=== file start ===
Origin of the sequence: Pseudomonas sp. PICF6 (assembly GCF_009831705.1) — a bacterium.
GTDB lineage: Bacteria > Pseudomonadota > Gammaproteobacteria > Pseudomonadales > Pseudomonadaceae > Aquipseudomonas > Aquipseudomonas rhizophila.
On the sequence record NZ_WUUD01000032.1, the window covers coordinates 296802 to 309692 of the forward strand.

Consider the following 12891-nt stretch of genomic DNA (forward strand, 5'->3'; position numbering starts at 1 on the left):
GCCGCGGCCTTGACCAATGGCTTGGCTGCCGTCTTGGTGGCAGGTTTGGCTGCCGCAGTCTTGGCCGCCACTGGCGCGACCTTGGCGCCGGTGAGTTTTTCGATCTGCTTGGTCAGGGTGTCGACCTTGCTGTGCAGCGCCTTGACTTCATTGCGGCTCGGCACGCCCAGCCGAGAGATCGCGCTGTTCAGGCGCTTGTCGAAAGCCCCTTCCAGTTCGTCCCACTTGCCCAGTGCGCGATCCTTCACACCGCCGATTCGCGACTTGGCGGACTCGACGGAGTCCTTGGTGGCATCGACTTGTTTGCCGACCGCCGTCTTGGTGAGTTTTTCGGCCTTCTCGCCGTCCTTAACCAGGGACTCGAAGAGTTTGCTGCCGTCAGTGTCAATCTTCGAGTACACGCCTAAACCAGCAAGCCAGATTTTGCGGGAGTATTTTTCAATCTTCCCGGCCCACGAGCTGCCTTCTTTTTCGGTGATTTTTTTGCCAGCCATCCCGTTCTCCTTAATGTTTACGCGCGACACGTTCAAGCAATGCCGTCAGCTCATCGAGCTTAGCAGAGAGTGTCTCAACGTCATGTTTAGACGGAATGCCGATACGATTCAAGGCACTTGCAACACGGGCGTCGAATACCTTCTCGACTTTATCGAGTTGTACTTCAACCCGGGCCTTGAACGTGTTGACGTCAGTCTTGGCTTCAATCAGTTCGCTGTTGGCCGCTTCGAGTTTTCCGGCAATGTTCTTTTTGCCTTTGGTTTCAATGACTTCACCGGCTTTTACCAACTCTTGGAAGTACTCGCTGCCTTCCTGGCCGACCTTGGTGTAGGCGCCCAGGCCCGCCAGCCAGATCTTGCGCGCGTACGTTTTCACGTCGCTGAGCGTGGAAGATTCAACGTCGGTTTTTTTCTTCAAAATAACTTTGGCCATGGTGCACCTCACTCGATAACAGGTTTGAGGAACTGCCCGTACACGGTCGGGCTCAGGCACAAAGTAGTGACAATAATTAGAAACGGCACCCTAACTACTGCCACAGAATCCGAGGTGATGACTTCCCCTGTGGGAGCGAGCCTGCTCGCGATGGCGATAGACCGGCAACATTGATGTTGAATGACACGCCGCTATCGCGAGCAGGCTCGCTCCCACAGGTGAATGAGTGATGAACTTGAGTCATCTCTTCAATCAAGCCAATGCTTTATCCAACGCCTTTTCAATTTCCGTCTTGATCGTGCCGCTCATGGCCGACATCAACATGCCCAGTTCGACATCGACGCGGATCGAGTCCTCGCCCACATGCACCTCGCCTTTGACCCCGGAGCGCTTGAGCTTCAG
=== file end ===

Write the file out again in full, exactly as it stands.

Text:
Origin of the sequence: Pseudomonas sp. PICF6 (assembly GCF_009831705.1) — a bacterium.
GTDB lineage: Bacteria > Pseudomonadota > Gammaproteobacteria > Pseudomonadales > Pseudomonadaceae > Aquipseudomonas > Aquipseudomonas rhizophila.
On the sequence record NZ_WUUD01000032.1, the window covers coordinates 296802 to 309692 of the forward strand.

Consider the following 12891-nt stretch of genomic DNA (forward strand, 5'->3'; position numbering starts at 1 on the left):
GCCGCGGCCTTGACCAATGGCTTGGCTGCCGTCTTGGTGGCAGGTTTGGCTGCCGCAGTCTTGGCCGCCACTGGCGCGACCTTGGCGCCGGTGAGTTTTTCGATCTGCTTGGTCAGGGTGTCGACCTTGCTGTGCAGCGCCTTGACTTCATTGCGGCTCGGCACGCCCAGCCGAGAGATCGCGCTGTTCAGGCGCTTGTCGAAAGCCCCTTCCAGTTCGTCCCACTTGCCCAGTGCGCGATCCTTCACACCGCCGATTCGCGACTTGGCGGACTCGACGGAGTCCTTGGTGGCATCGACTTGTTTGCCGACCGCCGTCTTGGTGAGTTTTTCGGCCTTCTCGCCGTCCTTAACCAGGGACTCGAAGAGTTTGCTGCCGTCAGTGTCAATCTTCGAGTACACGCCTAAACCAGCAAGCCAGATTTTGCGGGAGTATTTTTCAATCTTCCCGGCCCACGAGCTGCCTTCTTTTTCGGTGATTTTTTTGCCAGCCATCCCGTTCTCCTTAATGTTTACGCGCGACACGTTCAAGCAATGCCGTCAGCTCATCGAGCTTAGCAGAGAGTGTCTCAACGTCATGTTTAGACGGAATGCCGATACGATTCAAGGCACTTGCAACACGGGCGTCGAATACCTTCTCGACTTTATCGAGTTGTACTTCAACCCGGGCCTTGAACGTGTTGACGTCAGTCTTGGCTTCAATCAGTTCGCTGTTGGCCGCTTCGAGTTTTCCGGCAATGTTCTTTTTGCCTTTGGTTTCAATGACTTCACCGGCTTTTACCAACTCTTGGAAGTACTCGCTGCCTTCCTGGCCGACCTTGGTGTAGGCGCCCAGGCCCGCCAGCCAGATCTTGCGCGCGTACGTTTTCACGTCGCTGAGCGTGGAAGATTCAACGTCGGTTTTTTTCTTCAAAATAACTTTGGCCATGGTGCACCTCACTCGATAACAGGTTTGAGGAACTGCCCGTACACGGTCGGGCTCAGGCACAAAGTAGTGACAATAATTAGAAACGGCACCCTAACTACTGCCACAGAATCCGAGGTGATGACTTCCCCTGTGGGAGCGAGCCTGCTCGCGATGGCGATAGACCGGCAACATTGATGTTGAATGACACGCCGCTATCGCGAGCAGGCTCGCTCCCACAGGTGAATGAGTGATGAACTTGAGTCATCTCTTCAATCAAGCCAATGCTTTATCCAACGCCTTTTCAATTTCCGTCTTGATCGTGCCGCTCATGGCCGACATCAACATGCCCAGTTCGACATCGACGCGGATCGAGTCCTCGCCCACATGCACCTCGCCTTTGACCCCGGAGCGCTTGAGCTTCAG